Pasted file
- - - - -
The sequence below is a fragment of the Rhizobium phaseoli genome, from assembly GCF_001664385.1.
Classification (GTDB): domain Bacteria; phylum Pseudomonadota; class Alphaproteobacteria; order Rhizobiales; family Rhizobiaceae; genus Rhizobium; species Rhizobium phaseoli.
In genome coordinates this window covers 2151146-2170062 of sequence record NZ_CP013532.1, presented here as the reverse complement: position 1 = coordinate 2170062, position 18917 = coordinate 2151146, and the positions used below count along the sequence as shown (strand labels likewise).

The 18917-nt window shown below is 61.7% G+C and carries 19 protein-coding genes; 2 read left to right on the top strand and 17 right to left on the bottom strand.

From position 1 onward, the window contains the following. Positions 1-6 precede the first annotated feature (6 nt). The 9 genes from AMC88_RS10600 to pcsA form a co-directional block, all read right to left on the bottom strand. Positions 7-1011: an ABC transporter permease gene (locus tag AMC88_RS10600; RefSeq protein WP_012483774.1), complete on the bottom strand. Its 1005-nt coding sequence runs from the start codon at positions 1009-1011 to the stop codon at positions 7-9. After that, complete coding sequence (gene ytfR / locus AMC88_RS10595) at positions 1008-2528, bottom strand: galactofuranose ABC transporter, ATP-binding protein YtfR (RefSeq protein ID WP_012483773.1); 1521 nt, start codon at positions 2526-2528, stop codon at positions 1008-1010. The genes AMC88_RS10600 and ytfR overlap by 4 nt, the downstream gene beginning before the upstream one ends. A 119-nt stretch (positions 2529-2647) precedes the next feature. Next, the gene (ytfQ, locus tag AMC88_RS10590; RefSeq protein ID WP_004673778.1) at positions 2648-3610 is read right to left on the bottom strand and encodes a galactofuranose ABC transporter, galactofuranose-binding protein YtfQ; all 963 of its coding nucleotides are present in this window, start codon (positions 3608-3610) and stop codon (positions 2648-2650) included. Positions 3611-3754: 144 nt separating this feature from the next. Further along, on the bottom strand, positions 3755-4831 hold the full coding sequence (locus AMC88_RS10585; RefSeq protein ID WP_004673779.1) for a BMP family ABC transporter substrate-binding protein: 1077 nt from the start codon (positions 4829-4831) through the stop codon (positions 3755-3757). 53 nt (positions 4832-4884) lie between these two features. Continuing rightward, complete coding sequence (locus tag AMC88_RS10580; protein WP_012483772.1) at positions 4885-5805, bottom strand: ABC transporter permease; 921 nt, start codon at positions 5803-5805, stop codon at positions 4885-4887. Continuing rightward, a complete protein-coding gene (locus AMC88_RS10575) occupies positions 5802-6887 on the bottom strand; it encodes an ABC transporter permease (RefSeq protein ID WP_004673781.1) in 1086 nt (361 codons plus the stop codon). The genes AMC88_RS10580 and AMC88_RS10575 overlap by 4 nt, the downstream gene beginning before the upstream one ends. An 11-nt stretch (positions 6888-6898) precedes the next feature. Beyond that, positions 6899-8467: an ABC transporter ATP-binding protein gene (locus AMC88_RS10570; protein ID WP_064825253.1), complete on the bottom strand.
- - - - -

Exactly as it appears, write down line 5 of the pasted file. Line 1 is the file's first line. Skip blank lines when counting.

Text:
From position 1 onward, the window contains the following. Positions 1-6 precede the first annotated feature (6 nt). The 9 genes from AMC88_RS10600 to pcsA form a co-directional block, all read right to left on the bottom strand. Positions 7-1011: an ABC transporter permease gene (locus tag AMC88_RS10600; RefSeq protein WP_012483774.1), complete on the bottom strand. Its 1005-nt coding sequence runs from the start codon at positions 1009-1011 to the stop codon at positions 7-9. After that, complete coding sequence (gene ytfR / locus AMC88_RS10595) at positions 1008-2528, bottom strand: galactofuranose ABC transporter, ATP-binding protein YtfR (RefSeq protein ID WP_012483773.1); 1521 nt, start codon at positions 2526-2528, stop codon at positions 1008-1010. The genes AMC88_RS10600 and ytfR overlap by 4 nt, the downstream gene beginning before the upstream one ends. A 119-nt stretch (positions 2529-2647) precedes the next feature. Next, the gene (ytfQ, locus tag AMC88_RS10590; RefSeq protein ID WP_004673778.1) at positions 2648-3610 is read right to left on the bottom strand and encodes a galactofuranose ABC transporter, galactofuranose-binding protein YtfQ; all 963 of its coding nucleotides are present in this window, start codon (positions 3608-3610) and stop codon (positions 2648-2650) included. Positions 3611-3754: 144 nt separating this feature from the next. Further along, on the bottom strand, positions 3755-4831 hold the full coding sequence (locus AMC88_RS10585; RefSeq protein ID WP_004673779.1) for a BMP family ABC transporter substrate-binding protein: 1077 nt from the start codon (positions 4829-4831) through the stop codon (positions 3755-3757). 53 nt (positions 4832-4884) lie between these two features. Continuing rightward, complete coding sequence (locus tag AMC88_RS10580; protein WP_012483772.1) at positions 4885-5805, bottom strand: ABC transporter permease; 921 nt, start codon at positions 5803-5805, stop codon at positions 4885-4887. Continuing rightward, a complete protein-coding gene (locus AMC88_RS10575) occupies positions 5802-6887 on the bottom strand; it encodes an ABC transporter permease (RefSeq protein ID WP_004673781.1) in 1086 nt (361 codons plus the stop codon). The genes AMC88_RS10580 and AMC88_RS10575 overlap by 4 nt, the downstream gene beginning before the upstream one ends. An 11-nt stretch (positions 6888-6898) precedes the next feature. Beyond that, positions 6899-8467: an ABC transporter ATP-binding protein gene (locus AMC88_RS10570; protein ID WP_064825253.1), complete on the bottom strand.